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hautshot
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23 Jun 2010, 9:18 pm

Dear Wrong Plant Members,

I became aware of my AS condition May 2010. I am a 50 year old woman who has never married. I have no children, no family and no friends. :cry:

I have not been able to find one person to talk in person with since I found about my AS. I have been holding this in for the past few months.

On the positive side :) , I have been very fortunate to maintain work as a civil servant for 28 years and am financially stable.

I have spent a small fortune in counseling with licensed counselors, psychiatrists and psychologists for the past 20 years for depression. :wall:

I had ulcerative colitis and had to have a major surgery on my large colon. I have a few other conditions too. Knowing I have AS, I now realize trying to be something I am not has probably contributed to all my medical problems, especially my colitis.

I have serious problems with NOISE/SOUNDS. At work I wear ear plugs and headphones and listen to music to try to drown out phone conversations around me. However, at times I cannot handle the sound and I feel STRONG RAGE. :x

Now that I know I have AS I feel I can relax about trying to be what society thinks I should be . . . a wife, friend, daughter, daughter-in-law, Aunt, sister, sister-in-law, bride, mother, girlfriend, a neighbor. It’s not going to happen and I give up on trying.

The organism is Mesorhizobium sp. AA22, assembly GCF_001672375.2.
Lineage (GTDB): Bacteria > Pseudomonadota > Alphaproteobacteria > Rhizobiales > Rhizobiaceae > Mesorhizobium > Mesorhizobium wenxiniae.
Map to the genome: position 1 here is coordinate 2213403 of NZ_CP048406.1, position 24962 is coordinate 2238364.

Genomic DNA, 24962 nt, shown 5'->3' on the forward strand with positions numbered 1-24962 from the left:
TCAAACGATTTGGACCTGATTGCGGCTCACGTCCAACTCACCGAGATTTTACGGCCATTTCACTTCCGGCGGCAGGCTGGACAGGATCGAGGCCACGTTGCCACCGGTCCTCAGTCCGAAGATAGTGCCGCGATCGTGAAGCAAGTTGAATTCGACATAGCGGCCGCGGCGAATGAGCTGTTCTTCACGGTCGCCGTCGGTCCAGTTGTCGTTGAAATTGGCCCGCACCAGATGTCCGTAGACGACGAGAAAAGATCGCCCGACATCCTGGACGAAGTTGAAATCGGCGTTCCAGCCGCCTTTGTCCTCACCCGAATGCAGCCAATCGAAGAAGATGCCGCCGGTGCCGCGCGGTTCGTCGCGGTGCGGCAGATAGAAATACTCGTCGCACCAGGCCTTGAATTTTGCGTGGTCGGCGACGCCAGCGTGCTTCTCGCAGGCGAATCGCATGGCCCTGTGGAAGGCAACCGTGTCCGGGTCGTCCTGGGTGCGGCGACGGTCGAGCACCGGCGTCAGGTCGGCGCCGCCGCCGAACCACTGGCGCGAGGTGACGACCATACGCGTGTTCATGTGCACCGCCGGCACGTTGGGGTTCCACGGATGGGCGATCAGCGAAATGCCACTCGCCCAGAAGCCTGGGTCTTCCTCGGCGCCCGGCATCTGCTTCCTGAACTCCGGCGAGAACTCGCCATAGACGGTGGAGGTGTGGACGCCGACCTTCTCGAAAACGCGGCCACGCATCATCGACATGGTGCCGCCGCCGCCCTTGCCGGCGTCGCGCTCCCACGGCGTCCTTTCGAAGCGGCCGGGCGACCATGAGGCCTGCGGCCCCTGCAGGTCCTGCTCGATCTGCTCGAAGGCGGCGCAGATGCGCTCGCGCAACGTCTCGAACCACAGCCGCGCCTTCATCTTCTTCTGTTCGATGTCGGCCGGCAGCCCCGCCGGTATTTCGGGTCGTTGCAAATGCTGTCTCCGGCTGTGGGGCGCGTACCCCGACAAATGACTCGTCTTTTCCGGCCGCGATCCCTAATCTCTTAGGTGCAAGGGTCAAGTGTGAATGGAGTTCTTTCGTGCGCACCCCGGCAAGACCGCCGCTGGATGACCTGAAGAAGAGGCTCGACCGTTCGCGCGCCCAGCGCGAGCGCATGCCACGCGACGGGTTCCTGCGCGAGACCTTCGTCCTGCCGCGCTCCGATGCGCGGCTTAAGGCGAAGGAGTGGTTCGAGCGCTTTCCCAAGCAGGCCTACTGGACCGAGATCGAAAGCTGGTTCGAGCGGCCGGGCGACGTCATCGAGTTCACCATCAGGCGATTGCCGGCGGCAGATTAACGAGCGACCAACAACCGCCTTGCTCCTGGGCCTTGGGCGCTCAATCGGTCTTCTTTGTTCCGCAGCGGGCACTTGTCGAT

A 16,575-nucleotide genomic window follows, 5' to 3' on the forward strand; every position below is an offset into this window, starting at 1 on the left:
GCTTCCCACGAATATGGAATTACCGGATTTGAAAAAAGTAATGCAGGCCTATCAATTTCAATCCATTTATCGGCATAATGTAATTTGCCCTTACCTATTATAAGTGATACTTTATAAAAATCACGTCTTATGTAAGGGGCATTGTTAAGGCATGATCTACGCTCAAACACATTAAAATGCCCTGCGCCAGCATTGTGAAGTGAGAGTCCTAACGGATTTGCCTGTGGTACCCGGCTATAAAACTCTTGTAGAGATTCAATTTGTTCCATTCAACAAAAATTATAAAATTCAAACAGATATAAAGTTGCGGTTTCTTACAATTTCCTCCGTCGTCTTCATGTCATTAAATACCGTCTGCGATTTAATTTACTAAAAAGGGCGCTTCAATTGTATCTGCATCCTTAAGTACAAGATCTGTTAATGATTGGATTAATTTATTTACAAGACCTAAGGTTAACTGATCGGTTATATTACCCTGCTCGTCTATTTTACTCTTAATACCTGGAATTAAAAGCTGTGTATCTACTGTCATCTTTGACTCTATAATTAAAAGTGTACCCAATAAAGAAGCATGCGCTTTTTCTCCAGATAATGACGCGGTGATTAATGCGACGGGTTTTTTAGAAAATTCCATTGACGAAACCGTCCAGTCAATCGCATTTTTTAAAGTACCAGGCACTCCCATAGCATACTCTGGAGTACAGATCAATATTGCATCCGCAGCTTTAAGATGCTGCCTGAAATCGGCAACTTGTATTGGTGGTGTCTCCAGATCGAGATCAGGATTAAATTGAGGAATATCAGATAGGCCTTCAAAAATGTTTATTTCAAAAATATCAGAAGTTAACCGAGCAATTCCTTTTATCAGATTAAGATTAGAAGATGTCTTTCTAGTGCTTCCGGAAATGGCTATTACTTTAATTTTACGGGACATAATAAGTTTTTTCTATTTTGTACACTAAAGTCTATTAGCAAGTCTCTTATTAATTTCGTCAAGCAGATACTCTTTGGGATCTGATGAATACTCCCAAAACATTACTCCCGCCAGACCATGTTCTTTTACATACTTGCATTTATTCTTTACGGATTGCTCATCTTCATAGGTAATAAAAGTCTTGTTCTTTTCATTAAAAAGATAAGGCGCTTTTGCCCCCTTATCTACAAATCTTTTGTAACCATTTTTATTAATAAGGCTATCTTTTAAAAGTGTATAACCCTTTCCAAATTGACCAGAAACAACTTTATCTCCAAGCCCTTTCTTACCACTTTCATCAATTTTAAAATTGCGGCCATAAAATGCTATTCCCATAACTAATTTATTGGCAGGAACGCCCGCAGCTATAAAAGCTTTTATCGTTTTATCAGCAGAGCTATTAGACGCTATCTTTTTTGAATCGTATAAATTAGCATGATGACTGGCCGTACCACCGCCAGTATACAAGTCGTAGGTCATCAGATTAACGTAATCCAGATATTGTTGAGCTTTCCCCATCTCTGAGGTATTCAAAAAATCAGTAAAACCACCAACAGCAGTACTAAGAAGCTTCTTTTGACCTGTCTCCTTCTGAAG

It feels strange to me to be able to explain my situation to other people who can understand this. I have been so ashamed :oops: my whole life of my social problems.

What I am sure about and know will happen in my life is that I need to and choose to isolate from the world around me, I work, pay taxes and will die.

I have frequently wished I could leave this life. Now that I know about my AS, I feel somewhat discouraged about the level of aloneness in my life that is unlikely to change. Now I just feel like I am “killing time” on this earth.

I used to know a man that had a lot of physical problems. When I would see him I would ask him how he was and would always reply, “I’m still alive, damn it.” That’s how I feel.

So . . . here I am . . . on the Wrong Planet . . . HELLO! :bounce: :cheers:

Peace
Doreen



Chronos
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23 Jun 2010, 9:50 pm

hautshot wrote:
What I am sure about and know will happen in my life is that I need to and choose to isolate from the world around me, I work, pay taxes and will die.

I have frequently wished I could leave this life. Now that I know about my AS, I feel somewhat discouraged about the level of aloneness in my life that is unlikely to change. Now I just feel like I am “killing time” on this earth.
Doreen



One thing (among many) that is very common among people with AS is, even though we may want a social life, we seem to have a tendency to need to be alone, and many times we simultaneously want social interaction and to also be alone, and quite frequently, when we are in a social situation, it takes a lot of effort to pay attention and express an interest in the other person.

In short, even if we do find ourselves with a social life, we may have a difficult time getting the benefit of it because we tend to navigate the dynamics of it differently than others.

However, socialization is something you should, to an extent, force yourself to do.